Safe | By Alexandra Teague

“The more comfortable man makes himself indoors,
the more dangerous do earthquakes become.”
“Let us all banish from our minds forebodings of
the future. WE ARE SAFE. Of this we may feel assured.”
-San Jose Mercury News, late April 1906

When your city wakes as the new ancient ruins:  blocks’ scrambled rubble:  Delphi’s oracle stone-lipped and raving in the streets (wasn’t it she who said to place your faith in wooden walls?). When buildings crumple like newsprint, catch in the wind’s fist, words burning into voweled cries, the living asleep with the dead—whom can you believe? A man shoots a man for stealing a can of tomatoes for his wife and child. A man shoots a man for cutting rings from a corpse’s fingers. Men crowd up broken brick to watch the bank safe opened:  Grecian doorway gaping dark as a throat. Natural contractions of the Earth’s crust, say the papers. Sun spots. Men who were millionaires at daybreak paupers. Saw blade of wall above dark bowler hats, the white sky cut. Inside the safe:  safe gold? Or paper money? Wings of bees? Or olive branches? Siren songs that drove the gods to murder? There is always a future, the past says. Always temples falling. Prophesies offered in a death-smoke high:  We Will Rebuild Better, Stronger.   Theater Dark Until Further Notice.   (Phroso, The Mysterious, Performance Cancelled)   Barnett Real Estate:  Proudly Selling The Earth.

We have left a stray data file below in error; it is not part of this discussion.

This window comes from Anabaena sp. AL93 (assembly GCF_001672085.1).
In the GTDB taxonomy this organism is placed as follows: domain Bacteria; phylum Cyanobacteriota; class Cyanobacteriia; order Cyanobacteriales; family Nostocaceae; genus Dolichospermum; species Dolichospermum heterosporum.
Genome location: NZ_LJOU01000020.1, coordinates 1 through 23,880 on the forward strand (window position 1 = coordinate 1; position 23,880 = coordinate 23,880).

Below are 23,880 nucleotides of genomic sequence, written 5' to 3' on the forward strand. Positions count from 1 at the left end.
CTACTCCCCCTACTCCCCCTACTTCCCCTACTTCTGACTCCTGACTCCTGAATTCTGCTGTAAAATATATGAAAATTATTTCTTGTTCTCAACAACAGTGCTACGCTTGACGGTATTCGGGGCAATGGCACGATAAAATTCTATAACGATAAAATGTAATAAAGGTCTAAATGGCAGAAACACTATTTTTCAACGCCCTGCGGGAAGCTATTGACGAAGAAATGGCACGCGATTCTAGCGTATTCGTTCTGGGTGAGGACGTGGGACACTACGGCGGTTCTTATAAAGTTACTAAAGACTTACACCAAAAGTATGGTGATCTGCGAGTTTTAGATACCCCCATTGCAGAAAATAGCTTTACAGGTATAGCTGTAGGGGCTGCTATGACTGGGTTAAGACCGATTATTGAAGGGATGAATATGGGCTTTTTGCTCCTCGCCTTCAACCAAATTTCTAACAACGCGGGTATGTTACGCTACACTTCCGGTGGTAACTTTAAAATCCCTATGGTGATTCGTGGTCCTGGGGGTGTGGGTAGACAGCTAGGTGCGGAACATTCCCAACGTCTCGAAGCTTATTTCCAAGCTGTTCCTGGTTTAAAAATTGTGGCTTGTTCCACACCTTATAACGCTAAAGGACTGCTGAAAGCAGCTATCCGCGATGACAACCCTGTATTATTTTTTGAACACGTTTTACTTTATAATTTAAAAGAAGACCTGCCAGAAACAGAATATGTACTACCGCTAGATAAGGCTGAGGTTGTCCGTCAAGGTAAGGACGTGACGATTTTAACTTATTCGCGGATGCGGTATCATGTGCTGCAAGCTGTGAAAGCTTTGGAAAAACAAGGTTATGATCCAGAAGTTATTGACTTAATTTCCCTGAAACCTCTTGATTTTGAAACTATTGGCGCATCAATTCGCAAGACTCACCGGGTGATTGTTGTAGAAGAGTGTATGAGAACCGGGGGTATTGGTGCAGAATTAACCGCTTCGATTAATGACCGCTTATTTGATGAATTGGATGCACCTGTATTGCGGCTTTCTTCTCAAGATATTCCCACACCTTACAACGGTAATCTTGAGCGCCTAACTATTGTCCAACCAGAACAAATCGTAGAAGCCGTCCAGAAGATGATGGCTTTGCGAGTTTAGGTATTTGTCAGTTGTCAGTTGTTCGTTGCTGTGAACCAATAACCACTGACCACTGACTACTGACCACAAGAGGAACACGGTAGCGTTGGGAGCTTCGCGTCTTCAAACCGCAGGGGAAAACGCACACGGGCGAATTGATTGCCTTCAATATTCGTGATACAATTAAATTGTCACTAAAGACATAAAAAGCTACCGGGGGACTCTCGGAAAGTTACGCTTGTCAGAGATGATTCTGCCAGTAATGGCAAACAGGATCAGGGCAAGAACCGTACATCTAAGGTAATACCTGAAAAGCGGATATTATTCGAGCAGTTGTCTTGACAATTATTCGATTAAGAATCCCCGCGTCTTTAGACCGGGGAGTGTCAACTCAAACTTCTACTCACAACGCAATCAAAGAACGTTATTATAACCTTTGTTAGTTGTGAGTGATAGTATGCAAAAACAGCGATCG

ReadStone Disease,” Teague’s companion sketch to “Safe.”

Secret Americas features writing about images from the U.S. National Archives.

Image via Wikimedia Commons – San Francisco Earthquake 1906, Opening a Safe, National Archives and Records Administration College Park

Alexandra Teague is the author of Mortal Geography (Persea, 2010), winner of the 2009 Lexi Rudnitsky Prize and a 2010 California Book Award. She is Assistant Professor of Poetry at University of Idaho and an editor for Broadsided Press. Her work previously appeared in NER 25.1-2.